Importance: Health insurance literacy helps individuals make informed choices. However, evidence suggests that Medicare beneficiaries experience low health insurance literacy, leading to high-cost or poor-quality coverage choices. Objective: To examine how health insurance literacy was associated with coverage choices between traditional Medicare (TM) and Medicare Advantage (MA), as well as within MA. Design, Setting, and Participants: This cross-sectional study included 6627 TM and MA enrollees, using data from the 2015-2016 Medicare Current Beneficiary Survey. Data analyses were conducted between May 1 and June 30, 2021. Exposures: Three self-reported measures of health insurance literacy (presence of information to make an informed comparison, ease in reviewing and comparing coverage options, and annual review and comparison of coverage options). Main Outcomes and Measures: Enrollment in TM vs MA and enrollment in an MA plan with different characteristics (star rating, monthly plan premium, in-network maximum out-of-pocket limit, plan type, and provision of supplemental benefits). Results: We included 6627 Medicare beneficiaries (3578 women [54.0%]; mean [SD] age, 75.13 [7.12] years). A total of 77 individuals were Asian (1.2%), 696 were Black (10.5%), 488 were Hispanic (7.4%), 5277 were non-Hispanic White (79.6%), and 225 (3.4%) were single races not of Hispanic origin (including American Indian or Alaska Native and Native Hawaiian) or were 2 or more races. Medicare Advantage enrollment was higher among individuals with higher health insurance literacy than those with lower health insurance literacy, especially for those who reviewed or compared coverage options annually than among those who did not (38.0%; 95% CI, 36.0%-40.1% vs 27.8%; 95% CI, 25.8%-29.7%). Among MA beneficiaries, those who reviewed or compared coverage options annually were more likely to enroll in plans with 4 to 4.5 stars and plans with monthly premiums of $1 to $50 by 4.6 percentage points (95% CI, 0.1-9.2 percentage points) and 4.8 percentage points (95% CI, 0.6-9.0 percentage points), respectively. However, enrollment in plans with 5 stars was 3.8 percentage points lower (95% CI, -5.8 to -1.9 percentage points) among individuals who reviewed or compared coverage options annually than among those who did not. Among individuals with low socioeconomic status, the likelihood of reviewing or comparing coverage options annually was lower for those with Medicare and Medicaid dual eligibility than for those without it (odds ratio, 0.79; 95% CI, 0.63-0.99). Conclusions and Relevance: Results of this study suggest that higher health insurance literacy - particularly, annual review and comparison of coverage choices - is associated with higher MA enrollment and choice of a particular MA plan. Policy makers should develop programs to encourage frequent review and comparison of coverage options for informed decision making.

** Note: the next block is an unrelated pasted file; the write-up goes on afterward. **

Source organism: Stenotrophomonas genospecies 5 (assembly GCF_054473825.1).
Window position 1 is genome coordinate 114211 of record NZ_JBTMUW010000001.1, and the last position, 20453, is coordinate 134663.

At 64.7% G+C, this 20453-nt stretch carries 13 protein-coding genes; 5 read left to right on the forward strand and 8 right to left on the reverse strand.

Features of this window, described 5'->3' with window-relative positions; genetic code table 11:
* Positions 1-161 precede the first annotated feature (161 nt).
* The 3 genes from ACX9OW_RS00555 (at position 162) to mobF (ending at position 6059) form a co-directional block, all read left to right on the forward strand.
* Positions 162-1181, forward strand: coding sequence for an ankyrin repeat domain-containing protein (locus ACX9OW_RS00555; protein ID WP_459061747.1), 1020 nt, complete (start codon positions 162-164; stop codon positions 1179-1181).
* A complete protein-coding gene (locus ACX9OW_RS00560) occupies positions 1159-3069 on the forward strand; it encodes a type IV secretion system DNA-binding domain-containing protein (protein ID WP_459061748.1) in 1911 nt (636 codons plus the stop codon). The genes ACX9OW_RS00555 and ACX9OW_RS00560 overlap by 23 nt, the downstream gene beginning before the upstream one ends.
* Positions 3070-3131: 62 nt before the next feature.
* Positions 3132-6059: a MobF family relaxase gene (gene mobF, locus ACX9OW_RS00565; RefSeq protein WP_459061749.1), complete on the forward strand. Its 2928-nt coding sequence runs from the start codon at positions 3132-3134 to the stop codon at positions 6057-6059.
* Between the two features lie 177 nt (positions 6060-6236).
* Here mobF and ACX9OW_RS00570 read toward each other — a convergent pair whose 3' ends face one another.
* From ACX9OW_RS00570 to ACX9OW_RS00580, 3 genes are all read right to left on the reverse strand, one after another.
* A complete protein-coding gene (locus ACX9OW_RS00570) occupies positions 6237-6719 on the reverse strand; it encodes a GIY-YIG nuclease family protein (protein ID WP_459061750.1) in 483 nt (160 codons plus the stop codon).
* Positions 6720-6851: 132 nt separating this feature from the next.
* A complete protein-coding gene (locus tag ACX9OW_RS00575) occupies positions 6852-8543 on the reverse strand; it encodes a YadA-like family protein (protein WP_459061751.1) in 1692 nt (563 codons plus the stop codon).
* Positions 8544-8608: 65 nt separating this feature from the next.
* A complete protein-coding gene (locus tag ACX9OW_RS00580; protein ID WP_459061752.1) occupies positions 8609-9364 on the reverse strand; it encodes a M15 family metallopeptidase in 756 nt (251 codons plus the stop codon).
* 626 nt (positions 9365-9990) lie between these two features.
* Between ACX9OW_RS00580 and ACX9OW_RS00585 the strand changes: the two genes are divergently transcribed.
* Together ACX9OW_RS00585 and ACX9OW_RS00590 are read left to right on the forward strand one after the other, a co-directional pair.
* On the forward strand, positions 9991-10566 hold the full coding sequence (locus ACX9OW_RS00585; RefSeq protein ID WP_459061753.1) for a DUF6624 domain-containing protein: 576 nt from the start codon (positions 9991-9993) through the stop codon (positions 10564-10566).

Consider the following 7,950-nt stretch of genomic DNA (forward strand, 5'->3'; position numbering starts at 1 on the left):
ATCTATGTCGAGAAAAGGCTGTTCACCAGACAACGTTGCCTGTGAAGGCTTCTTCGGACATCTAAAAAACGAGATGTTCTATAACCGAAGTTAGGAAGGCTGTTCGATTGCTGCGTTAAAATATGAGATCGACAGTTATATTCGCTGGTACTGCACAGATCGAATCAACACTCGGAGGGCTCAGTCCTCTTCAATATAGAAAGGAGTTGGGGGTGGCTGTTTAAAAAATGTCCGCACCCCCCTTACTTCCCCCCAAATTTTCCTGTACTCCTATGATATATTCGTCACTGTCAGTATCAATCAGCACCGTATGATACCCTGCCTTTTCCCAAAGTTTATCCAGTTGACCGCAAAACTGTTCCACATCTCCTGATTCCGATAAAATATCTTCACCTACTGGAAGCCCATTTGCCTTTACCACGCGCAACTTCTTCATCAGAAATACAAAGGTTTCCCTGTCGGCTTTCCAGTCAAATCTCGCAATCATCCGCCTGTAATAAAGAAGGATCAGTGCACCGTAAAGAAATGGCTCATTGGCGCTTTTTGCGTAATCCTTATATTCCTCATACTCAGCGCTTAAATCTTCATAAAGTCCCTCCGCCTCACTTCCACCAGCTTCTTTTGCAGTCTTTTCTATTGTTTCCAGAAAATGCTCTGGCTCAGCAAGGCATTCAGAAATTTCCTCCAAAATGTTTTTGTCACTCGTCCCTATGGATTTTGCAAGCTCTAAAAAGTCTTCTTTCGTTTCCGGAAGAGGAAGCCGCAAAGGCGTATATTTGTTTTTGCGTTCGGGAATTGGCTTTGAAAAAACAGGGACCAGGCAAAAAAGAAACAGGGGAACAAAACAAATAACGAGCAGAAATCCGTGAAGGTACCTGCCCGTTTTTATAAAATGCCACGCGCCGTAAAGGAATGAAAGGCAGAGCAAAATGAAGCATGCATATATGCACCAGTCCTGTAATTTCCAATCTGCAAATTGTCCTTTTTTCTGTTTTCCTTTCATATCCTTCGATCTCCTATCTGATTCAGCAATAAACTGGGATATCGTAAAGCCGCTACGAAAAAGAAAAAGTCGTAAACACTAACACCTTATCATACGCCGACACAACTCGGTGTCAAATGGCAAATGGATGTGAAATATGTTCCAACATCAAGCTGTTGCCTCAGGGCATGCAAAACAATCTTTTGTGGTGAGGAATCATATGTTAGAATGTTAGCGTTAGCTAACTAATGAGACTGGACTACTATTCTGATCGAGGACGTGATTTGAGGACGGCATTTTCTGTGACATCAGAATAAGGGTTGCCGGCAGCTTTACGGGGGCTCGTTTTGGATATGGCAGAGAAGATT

|Original language||English (US)|
|Journal||JAMA Network Open|
|State||Published - Feb 4 2022|
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